One of Jupiter’s 79 moons, Europa seems to have liquid water under the icy surface.
More than that, it erupts in massive geysers from time to time, and while experts have had an inkling of the presence of water there, there has not been any actual proof of it.
Water vapor detected rising out from Europa’s surface
There’s been reported that a team of researchers from NASA’s Goddard Space Flight Center have detected water vapor that was rising out from Europa’s surface.
Experts have spotted the vapor after hey had spent 17 (non-consecutive) nights during 2016-2017 peering through a telescope at the W M Keck Observatory in Hawaii.
You may be aware of the fact that Europa, just like Earth’s moon is gravitationally-locked to the host planet, and the leading hemisphere is always facing the direction of the orbit.
On the other hand, the trailing hemisphere is always facing the opposite direction.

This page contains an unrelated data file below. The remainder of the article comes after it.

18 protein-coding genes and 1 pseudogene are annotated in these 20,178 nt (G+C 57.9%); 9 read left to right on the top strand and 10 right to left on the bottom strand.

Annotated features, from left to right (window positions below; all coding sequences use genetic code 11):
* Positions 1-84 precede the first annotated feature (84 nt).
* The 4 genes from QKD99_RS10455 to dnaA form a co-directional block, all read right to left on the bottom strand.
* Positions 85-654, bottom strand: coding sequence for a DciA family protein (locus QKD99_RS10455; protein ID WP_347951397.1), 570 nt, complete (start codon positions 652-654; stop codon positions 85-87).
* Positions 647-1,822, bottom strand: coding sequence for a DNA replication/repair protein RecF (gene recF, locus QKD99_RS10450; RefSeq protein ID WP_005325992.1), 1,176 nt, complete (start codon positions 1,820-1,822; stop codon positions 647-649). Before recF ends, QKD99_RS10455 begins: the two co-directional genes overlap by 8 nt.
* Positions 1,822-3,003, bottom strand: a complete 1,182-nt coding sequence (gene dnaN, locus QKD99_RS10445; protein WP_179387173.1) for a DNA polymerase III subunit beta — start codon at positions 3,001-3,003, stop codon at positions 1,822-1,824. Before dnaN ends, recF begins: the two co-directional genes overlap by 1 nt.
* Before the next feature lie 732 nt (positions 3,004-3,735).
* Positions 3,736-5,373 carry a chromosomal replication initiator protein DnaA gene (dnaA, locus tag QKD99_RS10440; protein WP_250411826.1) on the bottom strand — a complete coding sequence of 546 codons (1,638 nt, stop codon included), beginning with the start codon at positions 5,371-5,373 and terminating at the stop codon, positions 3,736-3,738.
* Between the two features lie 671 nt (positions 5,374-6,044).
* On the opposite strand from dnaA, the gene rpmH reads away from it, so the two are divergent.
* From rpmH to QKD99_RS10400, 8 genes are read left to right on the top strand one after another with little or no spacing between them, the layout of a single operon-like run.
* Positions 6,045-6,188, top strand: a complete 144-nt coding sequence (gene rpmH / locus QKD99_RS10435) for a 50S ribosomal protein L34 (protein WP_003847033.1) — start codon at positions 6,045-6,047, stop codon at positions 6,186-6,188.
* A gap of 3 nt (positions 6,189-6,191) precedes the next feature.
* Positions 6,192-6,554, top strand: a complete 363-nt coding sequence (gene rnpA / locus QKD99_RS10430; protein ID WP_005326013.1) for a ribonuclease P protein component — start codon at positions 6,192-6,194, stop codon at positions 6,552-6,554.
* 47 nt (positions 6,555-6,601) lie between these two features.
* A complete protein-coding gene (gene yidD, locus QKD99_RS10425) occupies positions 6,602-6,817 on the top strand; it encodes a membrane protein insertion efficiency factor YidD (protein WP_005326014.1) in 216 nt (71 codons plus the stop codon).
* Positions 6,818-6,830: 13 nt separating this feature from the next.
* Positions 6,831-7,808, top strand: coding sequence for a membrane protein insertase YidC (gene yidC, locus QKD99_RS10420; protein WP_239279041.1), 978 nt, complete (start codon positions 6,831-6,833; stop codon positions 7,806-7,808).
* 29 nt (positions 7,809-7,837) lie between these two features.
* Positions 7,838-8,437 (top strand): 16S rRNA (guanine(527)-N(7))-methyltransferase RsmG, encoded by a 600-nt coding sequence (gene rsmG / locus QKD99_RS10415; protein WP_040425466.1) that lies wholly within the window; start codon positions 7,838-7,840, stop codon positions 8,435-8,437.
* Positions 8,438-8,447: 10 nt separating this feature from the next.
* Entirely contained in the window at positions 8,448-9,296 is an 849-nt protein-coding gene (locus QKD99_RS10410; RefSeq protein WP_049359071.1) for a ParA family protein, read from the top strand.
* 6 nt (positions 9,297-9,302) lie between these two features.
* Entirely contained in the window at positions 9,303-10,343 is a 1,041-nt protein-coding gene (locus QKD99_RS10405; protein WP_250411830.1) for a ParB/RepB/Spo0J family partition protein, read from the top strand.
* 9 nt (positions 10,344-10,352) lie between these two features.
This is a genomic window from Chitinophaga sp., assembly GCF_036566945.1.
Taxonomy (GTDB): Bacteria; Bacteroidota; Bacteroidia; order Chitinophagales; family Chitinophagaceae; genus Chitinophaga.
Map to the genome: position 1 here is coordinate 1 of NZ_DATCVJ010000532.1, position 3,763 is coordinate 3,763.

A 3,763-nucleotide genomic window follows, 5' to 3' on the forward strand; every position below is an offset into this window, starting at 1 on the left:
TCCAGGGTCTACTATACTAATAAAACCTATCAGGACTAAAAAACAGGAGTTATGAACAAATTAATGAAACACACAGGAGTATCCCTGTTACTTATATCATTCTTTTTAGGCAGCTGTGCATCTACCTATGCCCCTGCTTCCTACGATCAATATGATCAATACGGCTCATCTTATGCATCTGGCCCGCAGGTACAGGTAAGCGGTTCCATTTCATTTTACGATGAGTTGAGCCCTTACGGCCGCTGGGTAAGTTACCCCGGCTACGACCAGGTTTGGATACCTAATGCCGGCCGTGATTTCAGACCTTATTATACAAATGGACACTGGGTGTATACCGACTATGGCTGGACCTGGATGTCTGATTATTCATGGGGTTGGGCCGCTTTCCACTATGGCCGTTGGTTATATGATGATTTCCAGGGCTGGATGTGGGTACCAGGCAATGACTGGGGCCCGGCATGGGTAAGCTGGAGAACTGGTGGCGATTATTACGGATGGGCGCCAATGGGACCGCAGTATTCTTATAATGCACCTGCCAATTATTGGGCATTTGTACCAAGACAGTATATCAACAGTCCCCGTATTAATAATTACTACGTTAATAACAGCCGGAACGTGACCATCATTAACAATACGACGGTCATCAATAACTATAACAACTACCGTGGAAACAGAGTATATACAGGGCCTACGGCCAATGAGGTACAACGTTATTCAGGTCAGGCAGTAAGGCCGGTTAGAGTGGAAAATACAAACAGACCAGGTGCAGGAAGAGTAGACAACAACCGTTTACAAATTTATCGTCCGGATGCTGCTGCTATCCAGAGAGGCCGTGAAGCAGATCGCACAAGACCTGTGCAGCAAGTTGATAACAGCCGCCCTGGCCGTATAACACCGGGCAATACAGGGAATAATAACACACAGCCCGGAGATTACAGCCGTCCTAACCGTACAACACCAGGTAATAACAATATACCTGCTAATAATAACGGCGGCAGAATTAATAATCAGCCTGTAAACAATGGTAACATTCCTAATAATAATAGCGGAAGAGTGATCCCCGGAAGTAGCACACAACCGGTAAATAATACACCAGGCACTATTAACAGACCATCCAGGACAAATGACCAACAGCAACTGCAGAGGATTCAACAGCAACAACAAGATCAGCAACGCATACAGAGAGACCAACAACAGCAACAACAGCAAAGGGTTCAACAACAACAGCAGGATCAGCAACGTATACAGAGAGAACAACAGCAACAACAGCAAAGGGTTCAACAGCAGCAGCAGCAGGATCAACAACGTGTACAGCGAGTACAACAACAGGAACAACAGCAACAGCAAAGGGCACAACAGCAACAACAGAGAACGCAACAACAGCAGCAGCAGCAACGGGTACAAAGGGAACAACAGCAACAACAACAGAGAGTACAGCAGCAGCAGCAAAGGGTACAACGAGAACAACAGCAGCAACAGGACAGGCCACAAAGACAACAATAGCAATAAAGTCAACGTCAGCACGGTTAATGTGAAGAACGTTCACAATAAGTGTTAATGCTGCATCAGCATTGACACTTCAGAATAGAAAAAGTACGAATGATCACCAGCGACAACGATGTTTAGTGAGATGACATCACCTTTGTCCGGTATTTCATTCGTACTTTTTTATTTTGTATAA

Firstpost notes that the observatory also had a spectrograph, which can measure the chemical composition of a planet’s atmosphere via infrared light, which molecules either emit or absorb.
“Compounds such as water absorb the infrared energy that finds them and emits a unique frequency that can be tracked by researchers from light-years,” according to the online publication mentioned above.
If you’re wondering whether finding water vapor on Europa is meaningful, well this has reportdly helped researchers understand it better.
They can also understand other moons by association.
Presence of water hints to ET life
More than if water is found anywhere in space, this means that it’s a meaningful discovery because it could point out to ET life.
In other ET-related news, according to the latest reports coming from Express.co.uk, Georgia Institute of Technology astrophysicists have now added more hope of extraterrestrial evidence.
It’s been just revealed that the team modeled a theoretical twin of our planet into other solar systems dubbed binary systems due to the fact that they boast two stars.